The schematics are available on Github; the CAD, artwork and documentation are licensed under Creative Commons Attribution 4.0 International, meaning they can be reused and modified, but Oculus must be credited. The firmware situation is a little more complicated; it’s available under a BSD+PATENT license, which you can dig into on the DK2 page.
The files are divided into four different folders: Documentation, which consists of high-level specs on the firmware, sensor and headset. Cable contains information about the cable, which Oculus says was actually one of the most complex and challenging parts of the device. It had to handle high speed over long distances, be removable, have Y-splits on both ends and be able to measure up to repeated and sustained use. They warn that the cable is likely not replicable. There are also challenges with the Sensor, the third folder, as its firmware wasn’t available for redistribution. Finally, Headset has the mainboard firmware, artwork and CAD for the headset.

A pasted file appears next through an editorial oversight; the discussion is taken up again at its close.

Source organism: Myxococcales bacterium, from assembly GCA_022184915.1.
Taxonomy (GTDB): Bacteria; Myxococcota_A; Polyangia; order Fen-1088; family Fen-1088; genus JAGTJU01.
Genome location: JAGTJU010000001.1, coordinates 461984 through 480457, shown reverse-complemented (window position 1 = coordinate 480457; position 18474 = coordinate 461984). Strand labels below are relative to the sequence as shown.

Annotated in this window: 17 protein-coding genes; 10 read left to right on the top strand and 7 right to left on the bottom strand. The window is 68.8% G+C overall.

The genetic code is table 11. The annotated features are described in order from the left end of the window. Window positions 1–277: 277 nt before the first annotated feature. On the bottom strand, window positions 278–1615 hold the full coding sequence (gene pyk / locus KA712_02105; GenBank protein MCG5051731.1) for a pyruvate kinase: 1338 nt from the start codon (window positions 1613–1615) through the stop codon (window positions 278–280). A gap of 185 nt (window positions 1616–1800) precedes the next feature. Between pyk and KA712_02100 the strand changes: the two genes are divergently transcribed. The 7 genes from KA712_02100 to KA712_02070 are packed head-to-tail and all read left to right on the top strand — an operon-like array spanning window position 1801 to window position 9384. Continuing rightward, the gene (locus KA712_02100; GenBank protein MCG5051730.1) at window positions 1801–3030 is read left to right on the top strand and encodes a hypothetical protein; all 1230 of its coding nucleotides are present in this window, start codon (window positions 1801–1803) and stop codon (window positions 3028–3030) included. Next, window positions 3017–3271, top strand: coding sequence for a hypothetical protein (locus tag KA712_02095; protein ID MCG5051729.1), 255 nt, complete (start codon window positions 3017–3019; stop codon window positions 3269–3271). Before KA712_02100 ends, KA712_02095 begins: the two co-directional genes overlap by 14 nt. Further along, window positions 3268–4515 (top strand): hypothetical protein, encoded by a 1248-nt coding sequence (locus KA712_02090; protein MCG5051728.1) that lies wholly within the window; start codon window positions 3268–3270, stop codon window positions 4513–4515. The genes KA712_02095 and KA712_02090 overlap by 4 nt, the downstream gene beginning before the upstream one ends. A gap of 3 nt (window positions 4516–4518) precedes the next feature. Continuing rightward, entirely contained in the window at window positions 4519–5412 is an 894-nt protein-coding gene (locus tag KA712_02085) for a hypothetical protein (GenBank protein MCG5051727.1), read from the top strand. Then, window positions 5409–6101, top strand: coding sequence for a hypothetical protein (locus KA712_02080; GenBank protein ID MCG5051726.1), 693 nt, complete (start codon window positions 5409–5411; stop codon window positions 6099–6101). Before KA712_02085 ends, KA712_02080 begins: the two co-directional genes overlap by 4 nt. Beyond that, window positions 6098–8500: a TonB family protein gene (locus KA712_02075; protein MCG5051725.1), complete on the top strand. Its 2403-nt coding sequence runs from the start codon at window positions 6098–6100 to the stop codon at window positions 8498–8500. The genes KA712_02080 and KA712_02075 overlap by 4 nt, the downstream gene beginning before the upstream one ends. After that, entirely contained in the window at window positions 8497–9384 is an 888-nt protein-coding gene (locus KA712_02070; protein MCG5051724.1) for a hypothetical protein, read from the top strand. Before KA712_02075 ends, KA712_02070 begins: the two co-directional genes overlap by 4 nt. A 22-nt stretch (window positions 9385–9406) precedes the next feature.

You likely will not be able to build a full DK2 according to these specifications because of challenges sourcing components, but it’s still a nice move on the part of Oculus. Clearly the company wants to make sure the developer community is invested in its product, and this is a great way to go about it.